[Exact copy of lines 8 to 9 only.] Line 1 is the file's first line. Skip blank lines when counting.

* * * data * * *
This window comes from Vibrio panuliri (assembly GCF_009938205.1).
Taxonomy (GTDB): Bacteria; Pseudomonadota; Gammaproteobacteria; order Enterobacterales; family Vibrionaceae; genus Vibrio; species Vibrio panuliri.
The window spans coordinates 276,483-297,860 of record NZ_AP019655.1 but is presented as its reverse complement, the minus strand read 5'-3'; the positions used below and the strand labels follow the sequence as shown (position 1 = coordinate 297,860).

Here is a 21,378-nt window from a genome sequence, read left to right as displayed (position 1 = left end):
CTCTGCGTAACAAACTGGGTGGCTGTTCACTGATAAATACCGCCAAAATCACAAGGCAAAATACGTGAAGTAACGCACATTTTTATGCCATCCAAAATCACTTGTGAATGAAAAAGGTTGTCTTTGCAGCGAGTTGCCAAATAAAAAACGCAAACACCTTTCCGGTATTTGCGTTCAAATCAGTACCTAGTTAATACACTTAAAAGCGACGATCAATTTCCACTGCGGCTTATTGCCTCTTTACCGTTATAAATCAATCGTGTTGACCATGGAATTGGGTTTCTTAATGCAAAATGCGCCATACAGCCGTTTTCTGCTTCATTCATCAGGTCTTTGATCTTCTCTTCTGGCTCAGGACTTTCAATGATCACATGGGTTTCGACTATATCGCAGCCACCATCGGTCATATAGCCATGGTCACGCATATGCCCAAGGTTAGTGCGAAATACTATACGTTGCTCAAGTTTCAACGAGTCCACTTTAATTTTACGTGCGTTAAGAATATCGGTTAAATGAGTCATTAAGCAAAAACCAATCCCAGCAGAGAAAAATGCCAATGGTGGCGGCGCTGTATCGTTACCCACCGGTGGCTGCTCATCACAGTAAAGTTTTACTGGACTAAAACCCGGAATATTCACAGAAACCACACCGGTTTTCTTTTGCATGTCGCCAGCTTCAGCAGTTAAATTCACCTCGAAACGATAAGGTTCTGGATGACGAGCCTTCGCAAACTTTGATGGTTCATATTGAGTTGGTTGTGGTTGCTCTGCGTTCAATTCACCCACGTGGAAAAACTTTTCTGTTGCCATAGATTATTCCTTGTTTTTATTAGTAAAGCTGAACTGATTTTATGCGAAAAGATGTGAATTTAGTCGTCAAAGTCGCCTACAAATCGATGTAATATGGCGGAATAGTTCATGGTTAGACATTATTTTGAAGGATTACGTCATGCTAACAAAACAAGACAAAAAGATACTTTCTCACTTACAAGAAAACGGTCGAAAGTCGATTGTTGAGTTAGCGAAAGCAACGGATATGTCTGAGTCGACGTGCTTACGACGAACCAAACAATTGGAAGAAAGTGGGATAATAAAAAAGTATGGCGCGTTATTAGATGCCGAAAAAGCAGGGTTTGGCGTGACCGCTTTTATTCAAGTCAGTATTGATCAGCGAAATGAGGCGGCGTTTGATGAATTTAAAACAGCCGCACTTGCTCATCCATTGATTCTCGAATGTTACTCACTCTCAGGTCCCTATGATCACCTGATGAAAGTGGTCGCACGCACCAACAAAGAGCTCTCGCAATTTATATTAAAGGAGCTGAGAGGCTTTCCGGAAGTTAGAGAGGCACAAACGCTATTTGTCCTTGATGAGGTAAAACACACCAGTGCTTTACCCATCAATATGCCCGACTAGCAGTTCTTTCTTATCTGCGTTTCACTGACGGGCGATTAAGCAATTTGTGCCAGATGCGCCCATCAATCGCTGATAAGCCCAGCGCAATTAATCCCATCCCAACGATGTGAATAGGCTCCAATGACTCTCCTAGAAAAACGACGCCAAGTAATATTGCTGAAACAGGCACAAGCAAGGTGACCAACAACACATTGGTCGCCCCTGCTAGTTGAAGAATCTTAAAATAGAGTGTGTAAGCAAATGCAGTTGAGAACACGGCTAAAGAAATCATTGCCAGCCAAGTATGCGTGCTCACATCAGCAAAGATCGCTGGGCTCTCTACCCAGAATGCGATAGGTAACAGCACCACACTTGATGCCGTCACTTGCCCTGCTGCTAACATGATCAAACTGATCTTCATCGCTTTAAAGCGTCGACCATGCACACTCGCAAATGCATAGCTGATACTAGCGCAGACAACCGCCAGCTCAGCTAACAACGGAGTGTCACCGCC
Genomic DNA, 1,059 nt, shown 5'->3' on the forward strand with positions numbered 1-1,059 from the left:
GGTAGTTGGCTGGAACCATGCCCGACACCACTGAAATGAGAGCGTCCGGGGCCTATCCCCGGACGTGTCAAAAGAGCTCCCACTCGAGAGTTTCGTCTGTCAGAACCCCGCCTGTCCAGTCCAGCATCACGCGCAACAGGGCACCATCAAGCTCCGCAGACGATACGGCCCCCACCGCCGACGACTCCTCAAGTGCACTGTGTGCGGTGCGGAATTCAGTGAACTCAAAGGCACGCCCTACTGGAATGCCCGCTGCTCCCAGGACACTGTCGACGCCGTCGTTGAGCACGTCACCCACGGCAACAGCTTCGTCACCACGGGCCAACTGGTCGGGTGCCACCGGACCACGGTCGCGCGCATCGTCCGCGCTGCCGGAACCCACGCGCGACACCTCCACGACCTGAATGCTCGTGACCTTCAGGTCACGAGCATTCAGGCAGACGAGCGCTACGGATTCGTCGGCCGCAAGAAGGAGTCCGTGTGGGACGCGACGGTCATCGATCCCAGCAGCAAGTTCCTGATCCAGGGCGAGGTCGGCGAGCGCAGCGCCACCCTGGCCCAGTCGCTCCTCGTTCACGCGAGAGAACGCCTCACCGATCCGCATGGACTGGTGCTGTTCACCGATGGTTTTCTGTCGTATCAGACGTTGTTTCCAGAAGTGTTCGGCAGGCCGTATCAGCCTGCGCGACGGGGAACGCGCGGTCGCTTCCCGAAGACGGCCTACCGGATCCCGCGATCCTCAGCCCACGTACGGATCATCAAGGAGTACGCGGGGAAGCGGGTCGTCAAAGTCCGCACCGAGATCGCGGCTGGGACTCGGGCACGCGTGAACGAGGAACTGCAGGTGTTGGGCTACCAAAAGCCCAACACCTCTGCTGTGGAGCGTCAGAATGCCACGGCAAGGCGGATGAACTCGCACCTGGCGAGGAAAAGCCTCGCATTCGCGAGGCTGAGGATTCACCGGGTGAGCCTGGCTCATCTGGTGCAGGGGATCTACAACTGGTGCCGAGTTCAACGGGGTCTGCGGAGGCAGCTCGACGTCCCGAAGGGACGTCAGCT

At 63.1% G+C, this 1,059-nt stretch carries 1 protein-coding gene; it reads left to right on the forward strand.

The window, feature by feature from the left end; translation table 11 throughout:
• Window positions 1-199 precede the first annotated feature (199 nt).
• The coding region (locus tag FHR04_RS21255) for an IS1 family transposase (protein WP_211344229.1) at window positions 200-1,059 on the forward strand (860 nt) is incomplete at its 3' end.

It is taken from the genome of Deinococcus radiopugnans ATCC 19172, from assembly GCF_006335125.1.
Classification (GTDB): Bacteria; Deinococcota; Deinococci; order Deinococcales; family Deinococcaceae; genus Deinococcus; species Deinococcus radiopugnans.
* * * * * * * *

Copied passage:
At 63.1% G+C, this 1,059-nt stretch carries 1 protein-coding gene; it reads left to right on the forward strand.

The window, feature by feature from the left end; translation table 11 throughout: